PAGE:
Bloody New Year Has All the Cheesy ’80s Horror You Crave, and Then Some


The title Bloody New Year feels overly obvious: surely, this is yet another holiday-focused slasher movie in which shrieking teens get picked off one by one. And while there’s a bit of that, this 1987 British release—also known as Horror Hotel and the far more spoiler-y Time Warp Terror—is also far, far weirder than you’d expect.

After a brief opening depicting a New Year’s Eve party bidding “good-bye 1959, hello 1960,” rendered in “vintage” footage, we cut right to the ‘80s, where a group of friends are killing time at a seedy seaside carnival. After they rescue an American girl, Carol (Catherine Roman), from a trio of leering, chain-wielding bullies—freaking out a fortune-teller and causing untold amounts of property damage in the process—they speed away and then are suddenly at sea. When their sailboat runs into some rocks, they escape to a nearby island, where they discover a curiously empty resort hotel that is, even more curiously, freshly decked out for Christmas… in July.

With its pieces in place, Bloody New Year—the last feature directed by Norman J. Warren (Satan’s Slave, Inseminoid), a contemporary of British “new wave” horror legend Pete Walker—wastes no time in revealing to us, and its slightly slower-to-catch-on characters, that something is very wrong on this island. The reason is heavily foreshadowed early on, but even if you figure it out, you still won’t anticipate any of the bonkers decisions the film makes moment to moment.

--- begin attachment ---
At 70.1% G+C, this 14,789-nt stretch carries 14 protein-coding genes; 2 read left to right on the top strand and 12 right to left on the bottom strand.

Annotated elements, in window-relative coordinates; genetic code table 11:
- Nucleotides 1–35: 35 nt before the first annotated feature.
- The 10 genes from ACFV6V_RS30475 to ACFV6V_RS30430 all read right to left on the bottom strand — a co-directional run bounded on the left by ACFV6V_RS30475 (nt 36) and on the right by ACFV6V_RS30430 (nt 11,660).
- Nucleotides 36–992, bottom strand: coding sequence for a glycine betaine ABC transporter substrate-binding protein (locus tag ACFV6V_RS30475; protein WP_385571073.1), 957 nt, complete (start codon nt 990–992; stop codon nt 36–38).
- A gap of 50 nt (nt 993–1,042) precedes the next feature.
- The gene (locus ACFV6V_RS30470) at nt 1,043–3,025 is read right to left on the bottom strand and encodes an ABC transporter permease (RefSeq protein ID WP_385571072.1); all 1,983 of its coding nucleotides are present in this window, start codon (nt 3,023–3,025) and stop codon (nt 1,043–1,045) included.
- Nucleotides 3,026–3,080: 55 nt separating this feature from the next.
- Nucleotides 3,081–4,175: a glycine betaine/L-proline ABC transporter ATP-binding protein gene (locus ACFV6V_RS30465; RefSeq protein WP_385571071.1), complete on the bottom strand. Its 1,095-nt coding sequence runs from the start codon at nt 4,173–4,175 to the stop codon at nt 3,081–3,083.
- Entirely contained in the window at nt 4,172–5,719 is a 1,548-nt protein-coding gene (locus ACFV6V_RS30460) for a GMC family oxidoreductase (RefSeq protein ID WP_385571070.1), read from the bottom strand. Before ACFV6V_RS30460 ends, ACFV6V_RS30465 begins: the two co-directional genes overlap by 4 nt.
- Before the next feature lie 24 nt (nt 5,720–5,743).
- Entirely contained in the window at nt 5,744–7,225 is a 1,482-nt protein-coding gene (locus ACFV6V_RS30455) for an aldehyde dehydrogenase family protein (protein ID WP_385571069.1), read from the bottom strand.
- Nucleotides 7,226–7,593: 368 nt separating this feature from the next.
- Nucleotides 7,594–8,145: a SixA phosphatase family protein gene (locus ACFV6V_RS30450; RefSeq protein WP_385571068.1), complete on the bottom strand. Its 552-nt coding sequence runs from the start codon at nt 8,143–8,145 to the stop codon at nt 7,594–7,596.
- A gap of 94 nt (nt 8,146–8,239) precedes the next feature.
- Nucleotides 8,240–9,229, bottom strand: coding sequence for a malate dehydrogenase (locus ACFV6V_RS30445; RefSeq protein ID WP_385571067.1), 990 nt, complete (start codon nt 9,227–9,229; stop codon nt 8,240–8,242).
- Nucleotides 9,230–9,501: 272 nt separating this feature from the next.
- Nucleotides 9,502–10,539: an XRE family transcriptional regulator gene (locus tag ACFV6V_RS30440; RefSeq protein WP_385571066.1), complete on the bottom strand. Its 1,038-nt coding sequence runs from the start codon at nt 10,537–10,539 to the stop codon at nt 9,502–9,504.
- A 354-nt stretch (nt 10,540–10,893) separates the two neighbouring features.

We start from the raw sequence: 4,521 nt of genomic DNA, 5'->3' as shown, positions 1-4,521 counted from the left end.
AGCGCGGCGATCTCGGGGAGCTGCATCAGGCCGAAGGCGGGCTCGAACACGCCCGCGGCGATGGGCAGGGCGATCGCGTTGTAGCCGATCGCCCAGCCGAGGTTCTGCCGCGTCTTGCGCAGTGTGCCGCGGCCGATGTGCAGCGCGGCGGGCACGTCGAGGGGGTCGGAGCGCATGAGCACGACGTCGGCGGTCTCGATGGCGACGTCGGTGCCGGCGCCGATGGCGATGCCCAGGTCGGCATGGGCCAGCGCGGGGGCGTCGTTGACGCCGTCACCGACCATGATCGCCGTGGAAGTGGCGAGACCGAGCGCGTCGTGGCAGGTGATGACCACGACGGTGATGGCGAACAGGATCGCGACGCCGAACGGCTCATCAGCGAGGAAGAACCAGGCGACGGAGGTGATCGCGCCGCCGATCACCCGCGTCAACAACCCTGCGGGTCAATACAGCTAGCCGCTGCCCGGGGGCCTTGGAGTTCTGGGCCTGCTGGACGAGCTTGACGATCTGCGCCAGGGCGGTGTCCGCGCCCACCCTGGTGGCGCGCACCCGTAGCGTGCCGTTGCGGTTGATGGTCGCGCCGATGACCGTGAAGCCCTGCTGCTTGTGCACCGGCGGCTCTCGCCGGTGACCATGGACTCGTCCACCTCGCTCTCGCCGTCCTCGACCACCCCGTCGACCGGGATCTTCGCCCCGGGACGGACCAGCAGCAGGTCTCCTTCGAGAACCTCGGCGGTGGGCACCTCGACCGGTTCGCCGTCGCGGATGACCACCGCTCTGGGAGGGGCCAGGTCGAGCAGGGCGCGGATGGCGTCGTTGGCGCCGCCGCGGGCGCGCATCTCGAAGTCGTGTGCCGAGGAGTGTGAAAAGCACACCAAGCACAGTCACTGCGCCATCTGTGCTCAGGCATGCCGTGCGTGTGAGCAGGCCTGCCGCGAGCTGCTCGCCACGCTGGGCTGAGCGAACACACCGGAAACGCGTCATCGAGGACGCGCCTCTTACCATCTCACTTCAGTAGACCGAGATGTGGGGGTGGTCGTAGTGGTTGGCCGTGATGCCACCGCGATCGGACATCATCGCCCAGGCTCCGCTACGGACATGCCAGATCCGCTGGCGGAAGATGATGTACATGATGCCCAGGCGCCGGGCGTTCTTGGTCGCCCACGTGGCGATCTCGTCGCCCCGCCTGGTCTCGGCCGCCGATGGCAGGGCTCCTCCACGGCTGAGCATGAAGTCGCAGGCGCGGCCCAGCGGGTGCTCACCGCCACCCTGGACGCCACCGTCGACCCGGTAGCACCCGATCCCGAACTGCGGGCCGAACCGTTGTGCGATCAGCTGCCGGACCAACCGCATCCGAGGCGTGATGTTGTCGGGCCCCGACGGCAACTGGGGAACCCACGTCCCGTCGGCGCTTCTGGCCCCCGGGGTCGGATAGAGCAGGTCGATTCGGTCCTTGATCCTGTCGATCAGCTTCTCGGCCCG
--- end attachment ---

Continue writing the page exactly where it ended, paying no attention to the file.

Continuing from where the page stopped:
Screenshot: Lazer Entertainments Ltd Cinema and Theatre Seating Ltd

Part haunted hotel/Shining riff, part zombie tale (one that cheerfully salutes both the work of Italian master Lucio Fulci and the Evil Dead movies), and part Twilight Zone episode, Bloody New Year has a completely forgettable cast aside from Roman’s level-headed final girl, but is otherwise full of absolutely unforgettable details. Just a few favorites: the impromptu screening of schlocky British sci-fi horror classic Fiend Without a Face, a sudden attack featuring a sentient fishing net, the persistent use of canned sound effects, and the lo-fi special effects, which encompass both the gory (a head gets twisted around… twice!) and the hilarious, as when a stair bannister briefly comes to life and clamps down on the nearest wrist. There’s also a priceless moment when someone falls headfirst into a giant kitchen vat and the vat audibly burps with pleasure. Mmm-mmm. Delicious.

Bloody New Year is streaming free with ads on Tubi and Plex.


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